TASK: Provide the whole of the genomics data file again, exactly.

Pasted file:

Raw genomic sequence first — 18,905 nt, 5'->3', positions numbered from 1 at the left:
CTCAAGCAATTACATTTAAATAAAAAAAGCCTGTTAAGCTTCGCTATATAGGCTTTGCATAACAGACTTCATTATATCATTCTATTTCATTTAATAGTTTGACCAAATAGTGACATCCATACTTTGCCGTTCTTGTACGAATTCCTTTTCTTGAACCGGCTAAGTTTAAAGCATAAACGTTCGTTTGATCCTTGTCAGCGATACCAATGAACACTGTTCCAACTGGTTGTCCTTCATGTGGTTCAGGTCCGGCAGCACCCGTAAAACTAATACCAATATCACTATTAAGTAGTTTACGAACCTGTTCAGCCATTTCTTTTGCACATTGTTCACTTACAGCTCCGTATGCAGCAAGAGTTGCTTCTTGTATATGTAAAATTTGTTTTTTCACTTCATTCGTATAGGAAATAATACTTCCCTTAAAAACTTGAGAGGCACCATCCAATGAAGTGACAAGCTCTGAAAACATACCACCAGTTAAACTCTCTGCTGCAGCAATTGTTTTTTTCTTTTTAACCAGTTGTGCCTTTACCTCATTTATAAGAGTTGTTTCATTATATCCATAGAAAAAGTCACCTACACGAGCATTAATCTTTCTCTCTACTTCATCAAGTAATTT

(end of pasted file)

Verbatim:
Raw genomic sequence first — 18,905 nt, 5'->3', positions numbered from 1 at the left:
CTCAAGCAATTACATTTAAATAAAAAAAGCCTGTTAAGCTTCGCTATATAGGCTTTGCATAACAGACTTCATTATATCATTCTATTTCATTTAATAGTTTGACCAAATAGTGACATCCATACTTTGCCGTTCTTGTACGAATTCCTTTTCTTGAACCGGCTAAGTTTAAAGCATAAACGTTCGTTTGATCCTTGTCAGCGATACCAATGAACACTGTTCCAACTGGTTGTCCTTCATGTGGTTCAGGTCCGGCAGCACCCGTAAAACTAATACCAATATCACTATTAAGTAGTTTACGAACCTGTTCAGCCATTTCTTTTGCACATTGTTCACTTACAGCTCCGTATGCAGCAAGAGTTGCTTCTTGTATATGTAAAATTTGTTTTTTCACTTCATTCGTATAGGAAATAATACTTCCCTTAAAAACTTGAGAGGCACCATCCAATGAAGTGACAAGCTCTGAAAACATACCACCAGTTAAACTCTCTGCTGCAGCAATTGTTTTTTTCTTTTTAACCAGTTGTGCCTTTACCTCATTTATAAGAGTTGTTTCATTATATCCATAGAAAAAGTCACCTACACGAGCATTAATCTTTCTCTCTACTTCATCAAGTAATTT